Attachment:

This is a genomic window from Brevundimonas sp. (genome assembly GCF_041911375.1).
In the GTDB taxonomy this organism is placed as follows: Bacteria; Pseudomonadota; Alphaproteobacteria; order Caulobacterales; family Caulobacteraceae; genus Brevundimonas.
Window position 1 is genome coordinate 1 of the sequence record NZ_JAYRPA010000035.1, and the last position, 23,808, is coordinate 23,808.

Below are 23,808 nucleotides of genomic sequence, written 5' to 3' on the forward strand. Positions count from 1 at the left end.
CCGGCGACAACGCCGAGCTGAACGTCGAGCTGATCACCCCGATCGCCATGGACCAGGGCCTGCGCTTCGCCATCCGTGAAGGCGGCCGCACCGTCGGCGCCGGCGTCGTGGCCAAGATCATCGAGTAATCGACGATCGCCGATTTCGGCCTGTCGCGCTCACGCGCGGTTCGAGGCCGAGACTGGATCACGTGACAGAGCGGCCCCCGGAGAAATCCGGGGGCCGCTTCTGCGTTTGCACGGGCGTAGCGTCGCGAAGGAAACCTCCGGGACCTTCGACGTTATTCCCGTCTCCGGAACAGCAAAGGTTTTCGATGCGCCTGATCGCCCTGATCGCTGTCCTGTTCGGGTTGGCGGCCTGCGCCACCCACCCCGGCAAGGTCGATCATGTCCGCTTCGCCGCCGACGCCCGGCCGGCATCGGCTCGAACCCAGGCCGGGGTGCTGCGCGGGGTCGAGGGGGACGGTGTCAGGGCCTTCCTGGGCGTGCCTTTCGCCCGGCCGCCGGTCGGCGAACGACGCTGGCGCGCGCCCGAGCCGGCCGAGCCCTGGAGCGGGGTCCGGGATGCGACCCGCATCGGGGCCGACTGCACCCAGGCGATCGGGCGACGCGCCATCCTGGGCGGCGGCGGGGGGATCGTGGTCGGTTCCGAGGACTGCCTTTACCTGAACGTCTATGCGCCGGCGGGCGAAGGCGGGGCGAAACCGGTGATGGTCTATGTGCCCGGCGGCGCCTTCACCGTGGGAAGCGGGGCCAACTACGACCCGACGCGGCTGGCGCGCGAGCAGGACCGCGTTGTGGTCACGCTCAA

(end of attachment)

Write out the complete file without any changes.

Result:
This is a genomic window from Brevundimonas sp. (genome assembly GCF_041911375.1).
In the GTDB taxonomy this organism is placed as follows: Bacteria; Pseudomonadota; Alphaproteobacteria; order Caulobacterales; family Caulobacteraceae; genus Brevundimonas.
Window position 1 is genome coordinate 1 of the sequence record NZ_JAYRPA010000035.1, and the last position, 23,808, is coordinate 23,808.

Below are 23,808 nucleotides of genomic sequence, written 5' to 3' on the forward strand. Positions count from 1 at the left end.
CCGGCGACAACGCCGAGCTGAACGTCGAGCTGATCACCCCGATCGCCATGGACCAGGGCCTGCGCTTCGCCATCCGTGAAGGCGGCCGCACCGTCGGCGCCGGCGTCGTGGCCAAGATCATCGAGTAATCGACGATCGCCGATTTCGGCCTGTCGCGCTCACGCGCGGTTCGAGGCCGAGACTGGATCACGTGACAGAGCGGCCCCCGGAGAAATCCGGGGGCCGCTTCTGCGTTTGCACGGGCGTAGCGTCGCGAAGGAAACCTCCGGGACCTTCGACGTTATTCCCGTCTCCGGAACAGCAAAGGTTTTCGATGCGCCTGATCGCCCTGATCGCTGTCCTGTTCGGGTTGGCGGCCTGCGCCACCCACCCCGGCAAGGTCGATCATGTCCGCTTCGCCGCCGACGCCCGGCCGGCATCGGCTCGAACCCAGGCCGGGGTGCTGCGCGGGGTCGAGGGGGACGGTGTCAGGGCCTTCCTGGGCGTGCCTTTCGCCCGGCCGCCGGTCGGCGAACGACGCTGGCGCGCGCCCGAGCCGGCCGAGCCCTGGAGCGGGGTCCGGGATGCGACCCGCATCGGGGCCGACTGCACCCAGGCGATCGGGCGACGCGCCATCCTGGGCGGCGGCGGGGGGATCGTGGTCGGTTCCGAGGACTGCCTTTACCTGAACGTCTATGCGCCGGCGGGCGAAGGCGGGGCGAAACCGGTGATGGTCTATGTGCCCGGCGGCGCCTTCACCGTGGGAAGCGGGGCCAACTACGACCCGACGCGGCTGGCGCGCGAGCAGGACCGCGTTGTGGTCACGCTCAA